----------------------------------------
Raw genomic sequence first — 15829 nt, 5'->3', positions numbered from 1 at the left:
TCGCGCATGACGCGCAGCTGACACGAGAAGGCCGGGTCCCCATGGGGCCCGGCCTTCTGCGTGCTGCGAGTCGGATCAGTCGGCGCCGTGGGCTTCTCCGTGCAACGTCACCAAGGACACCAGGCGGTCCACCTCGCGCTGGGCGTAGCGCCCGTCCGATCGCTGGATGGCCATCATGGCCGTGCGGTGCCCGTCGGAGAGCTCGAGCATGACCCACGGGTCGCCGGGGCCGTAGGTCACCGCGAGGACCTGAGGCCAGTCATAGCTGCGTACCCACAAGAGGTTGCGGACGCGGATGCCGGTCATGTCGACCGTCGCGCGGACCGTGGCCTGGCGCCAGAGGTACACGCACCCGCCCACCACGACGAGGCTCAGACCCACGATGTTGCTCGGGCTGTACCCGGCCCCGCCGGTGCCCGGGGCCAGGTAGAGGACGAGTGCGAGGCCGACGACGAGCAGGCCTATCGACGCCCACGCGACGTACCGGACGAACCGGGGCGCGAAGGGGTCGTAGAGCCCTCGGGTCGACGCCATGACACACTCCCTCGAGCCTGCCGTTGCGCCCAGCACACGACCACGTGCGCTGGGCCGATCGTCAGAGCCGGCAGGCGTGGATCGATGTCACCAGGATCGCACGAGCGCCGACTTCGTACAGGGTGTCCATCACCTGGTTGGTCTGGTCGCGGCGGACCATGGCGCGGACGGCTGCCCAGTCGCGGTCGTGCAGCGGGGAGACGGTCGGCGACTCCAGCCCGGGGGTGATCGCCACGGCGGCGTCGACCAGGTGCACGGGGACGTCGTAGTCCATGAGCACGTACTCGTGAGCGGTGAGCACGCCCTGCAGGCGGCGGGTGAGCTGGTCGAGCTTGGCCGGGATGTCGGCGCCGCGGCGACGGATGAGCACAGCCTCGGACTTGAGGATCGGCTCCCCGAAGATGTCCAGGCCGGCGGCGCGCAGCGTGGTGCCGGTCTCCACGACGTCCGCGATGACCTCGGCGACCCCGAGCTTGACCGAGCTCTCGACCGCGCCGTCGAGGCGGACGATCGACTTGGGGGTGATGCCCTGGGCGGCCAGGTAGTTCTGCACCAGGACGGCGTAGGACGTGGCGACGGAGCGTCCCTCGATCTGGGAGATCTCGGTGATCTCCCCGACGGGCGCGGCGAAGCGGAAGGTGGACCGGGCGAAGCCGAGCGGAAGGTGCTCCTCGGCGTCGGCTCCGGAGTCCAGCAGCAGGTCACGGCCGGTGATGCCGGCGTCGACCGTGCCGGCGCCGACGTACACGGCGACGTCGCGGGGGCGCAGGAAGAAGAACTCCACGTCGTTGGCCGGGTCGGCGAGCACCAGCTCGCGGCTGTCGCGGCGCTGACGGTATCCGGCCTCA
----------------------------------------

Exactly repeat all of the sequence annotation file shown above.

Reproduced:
Raw genomic sequence first — 15829 nt, 5'->3', positions numbered from 1 at the left:
TCGCGCATGACGCGCAGCTGACACGAGAAGGCCGGGTCCCCATGGGGCCCGGCCTTCTGCGTGCTGCGAGTCGGATCAGTCGGCGCCGTGGGCTTCTCCGTGCAACGTCACCAAGGACACCAGGCGGTCCACCTCGCGCTGGGCGTAGCGCCCGTCCGATCGCTGGATGGCCATCATGGCCGTGCGGTGCCCGTCGGAGAGCTCGAGCATGACCCACGGGTCGCCGGGGCCGTAGGTCACCGCGAGGACCTGAGGCCAGTCATAGCTGCGTACCCACAAGAGGTTGCGGACGCGGATGCCGGTCATGTCGACCGTCGCGCGGACCGTGGCCTGGCGCCAGAGGTACACGCACCCGCCCACCACGACGAGGCTCAGACCCACGATGTTGCTCGGGCTGTACCCGGCCCCGCCGGTGCCCGGGGCCAGGTAGAGGACGAGTGCGAGGCCGACGACGAGCAGGCCTATCGACGCCCACGCGACGTACCGGACGAACCGGGGCGCGAAGGGGTCGTAGAGCCCTCGGGTCGACGCCATGACACACTCCCTCGAGCCTGCCGTTGCGCCCAGCACACGACCACGTGCGCTGGGCCGATCGTCAGAGCCGGCAGGCGTGGATCGATGTCACCAGGATCGCACGAGCGCCGACTTCGTACAGGGTGTCCATCACCTGGTTGGTCTGGTCGCGGCGGACCATGGCGCGGACGGCTGCCCAGTCGCGGTCGTGCAGCGGGGAGACGGTCGGCGACTCCAGCCCGGGGGTGATCGCCACGGCGGCGTCGACCAGGTGCACGGGGACGTCGTAGTCCATGAGCACGTACTCGTGAGCGGTGAGCACGCCCTGCAGGCGGCGGGTGAGCTGGTCGAGCTTGGCCGGGATGTCGGCGCCGCGGCGACGGATGAGCACAGCCTCGGACTTGAGGATCGGCTCCCCGAAGATGTCCAGGCCGGCGGCGCGCAGCGTGGTGCCGGTCTCCACGACGTCCGCGATGACCTCGGCGACCCCGAGCTTGACCGAGCTCTCGACCGCGCCGTCGAGGCGGACGATCGACTTGGGGGTGATGCCCTGGGCGGCCAGGTAGTTCTGCACCAGGACGGCGTAGGACGTGGCGACGGAGCGTCCCTCGATCTGGGAGATCTCGGTGATCTCCCCGACGGGCGCGGCGAAGCGGAAGGTGGACCGGGCGAAGCCGAGCGGAAGGTGCTCCTCGGCGTCGGCTCCGGAGTCCAGCAGCAGGTCACGGCCGGTGATGCCGGCGTCGACCGTGCCGGCGCCGACGTACACGGCGACGTCGCGGGGGCGCAGGAAGAAGAACTCCACGTCGTTGGCCGGGTCGGCGAGCACCAGCTCGCGGCTGTCGCGGCGCTGACGGTATCCGGCCTCA